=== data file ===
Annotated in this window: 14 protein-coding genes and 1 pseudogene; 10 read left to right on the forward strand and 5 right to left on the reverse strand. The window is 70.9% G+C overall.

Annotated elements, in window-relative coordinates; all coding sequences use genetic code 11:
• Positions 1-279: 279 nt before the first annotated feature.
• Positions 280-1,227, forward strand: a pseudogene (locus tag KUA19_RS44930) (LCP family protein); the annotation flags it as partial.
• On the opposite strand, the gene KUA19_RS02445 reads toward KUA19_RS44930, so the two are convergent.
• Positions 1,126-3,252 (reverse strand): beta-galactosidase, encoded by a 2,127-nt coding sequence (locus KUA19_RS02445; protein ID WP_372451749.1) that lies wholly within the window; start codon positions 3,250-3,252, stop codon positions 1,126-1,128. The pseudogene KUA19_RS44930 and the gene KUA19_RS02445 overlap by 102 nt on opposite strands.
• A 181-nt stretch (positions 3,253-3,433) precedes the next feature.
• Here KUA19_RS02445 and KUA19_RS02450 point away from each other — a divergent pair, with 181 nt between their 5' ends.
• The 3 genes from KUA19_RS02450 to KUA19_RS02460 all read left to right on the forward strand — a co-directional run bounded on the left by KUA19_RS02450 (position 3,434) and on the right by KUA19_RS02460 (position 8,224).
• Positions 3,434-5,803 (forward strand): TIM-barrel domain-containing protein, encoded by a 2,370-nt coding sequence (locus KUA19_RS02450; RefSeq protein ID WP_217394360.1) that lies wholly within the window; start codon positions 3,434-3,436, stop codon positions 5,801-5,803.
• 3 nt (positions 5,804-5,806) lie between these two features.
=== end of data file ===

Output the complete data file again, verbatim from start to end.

Annotated in this window: 14 protein-coding genes and 1 pseudogene; 10 read left to right on the forward strand and 5 right to left on the reverse strand. The window is 70.9% G+C overall.

Annotated elements, in window-relative coordinates; all coding sequences use genetic code 11:
• Positions 1-279: 279 nt before the first annotated feature.
• Positions 280-1,227, forward strand: a pseudogene (locus tag KUA19_RS44930) (LCP family protein); the annotation flags it as partial.
• On the opposite strand, the gene KUA19_RS02445 reads toward KUA19_RS44930, so the two are convergent.
• Positions 1,126-3,252 (reverse strand): beta-galactosidase, encoded by a 2,127-nt coding sequence (locus KUA19_RS02445; protein ID WP_372451749.1) that lies wholly within the window; start codon positions 3,250-3,252, stop codon positions 1,126-1,128. The pseudogene KUA19_RS44930 and the gene KUA19_RS02445 overlap by 102 nt on opposite strands.
• A 181-nt stretch (positions 3,253-3,433) precedes the next feature.
• Here KUA19_RS02445 and KUA19_RS02450 point away from each other — a divergent pair, with 181 nt between their 5' ends.
• The 3 genes from KUA19_RS02450 to KUA19_RS02460 all read left to right on the forward strand — a co-directional run bounded on the left by KUA19_RS02450 (position 3,434) and on the right by KUA19_RS02460 (position 8,224).
• Positions 3,434-5,803 (forward strand): TIM-barrel domain-containing protein, encoded by a 2,370-nt coding sequence (locus KUA19_RS02450; RefSeq protein ID WP_217394360.1) that lies wholly within the window; start codon positions 3,434-3,436, stop codon positions 5,801-5,803.
• 3 nt (positions 5,804-5,806) lie between these two features.